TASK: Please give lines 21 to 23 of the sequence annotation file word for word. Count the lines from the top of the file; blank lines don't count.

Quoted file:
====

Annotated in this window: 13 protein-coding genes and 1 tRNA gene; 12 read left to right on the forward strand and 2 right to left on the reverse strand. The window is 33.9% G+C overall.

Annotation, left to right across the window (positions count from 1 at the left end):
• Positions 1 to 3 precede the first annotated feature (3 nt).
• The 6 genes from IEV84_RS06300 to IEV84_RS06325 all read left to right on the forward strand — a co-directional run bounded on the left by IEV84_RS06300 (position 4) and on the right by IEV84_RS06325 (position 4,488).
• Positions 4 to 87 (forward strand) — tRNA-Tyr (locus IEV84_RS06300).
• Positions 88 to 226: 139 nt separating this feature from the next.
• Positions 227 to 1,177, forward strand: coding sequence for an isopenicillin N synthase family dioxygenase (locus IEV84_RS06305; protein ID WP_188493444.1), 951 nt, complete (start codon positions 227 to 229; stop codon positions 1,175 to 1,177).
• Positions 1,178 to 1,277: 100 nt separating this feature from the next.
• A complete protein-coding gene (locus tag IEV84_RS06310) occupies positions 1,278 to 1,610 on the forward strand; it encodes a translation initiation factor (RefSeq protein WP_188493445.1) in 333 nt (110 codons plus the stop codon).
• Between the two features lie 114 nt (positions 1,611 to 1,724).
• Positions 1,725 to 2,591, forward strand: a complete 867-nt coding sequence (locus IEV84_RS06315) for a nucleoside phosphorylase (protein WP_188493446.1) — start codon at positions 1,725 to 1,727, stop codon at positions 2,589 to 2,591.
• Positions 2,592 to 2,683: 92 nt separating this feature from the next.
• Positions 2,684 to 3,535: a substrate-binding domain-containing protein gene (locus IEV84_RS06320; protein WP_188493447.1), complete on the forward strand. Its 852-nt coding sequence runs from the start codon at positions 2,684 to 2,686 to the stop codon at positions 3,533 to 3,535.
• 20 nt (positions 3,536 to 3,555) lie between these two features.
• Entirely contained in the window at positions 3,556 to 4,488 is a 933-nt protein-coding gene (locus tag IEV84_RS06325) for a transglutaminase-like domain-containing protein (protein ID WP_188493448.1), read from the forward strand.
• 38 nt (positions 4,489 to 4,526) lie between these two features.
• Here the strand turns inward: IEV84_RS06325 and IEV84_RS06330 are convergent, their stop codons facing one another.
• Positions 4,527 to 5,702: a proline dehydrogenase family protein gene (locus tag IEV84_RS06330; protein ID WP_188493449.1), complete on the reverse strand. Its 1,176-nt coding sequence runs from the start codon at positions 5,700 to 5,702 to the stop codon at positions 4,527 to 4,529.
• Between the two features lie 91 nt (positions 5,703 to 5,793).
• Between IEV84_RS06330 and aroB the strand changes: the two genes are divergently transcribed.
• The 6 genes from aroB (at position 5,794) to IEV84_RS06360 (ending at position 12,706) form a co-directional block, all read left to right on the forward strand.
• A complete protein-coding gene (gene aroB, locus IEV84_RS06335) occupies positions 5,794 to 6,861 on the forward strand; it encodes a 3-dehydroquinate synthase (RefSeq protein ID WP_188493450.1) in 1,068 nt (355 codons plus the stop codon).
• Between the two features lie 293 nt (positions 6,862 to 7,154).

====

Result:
• The 6 genes from aroB (at position 5,794) to IEV84_RS06360 (ending at position 12,706) form a co-directional block, all read left to right on the forward strand.
• A complete protein-coding gene (gene aroB, locus IEV84_RS06335) occupies positions 5,794 to 6,861 on the forward strand; it encodes a 3-dehydroquinate synthase (RefSeq protein ID WP_188493450.1) in 1,068 nt (355 codons plus the stop codon).
• Between the two features lie 293 nt (positions 6,862 to 7,154).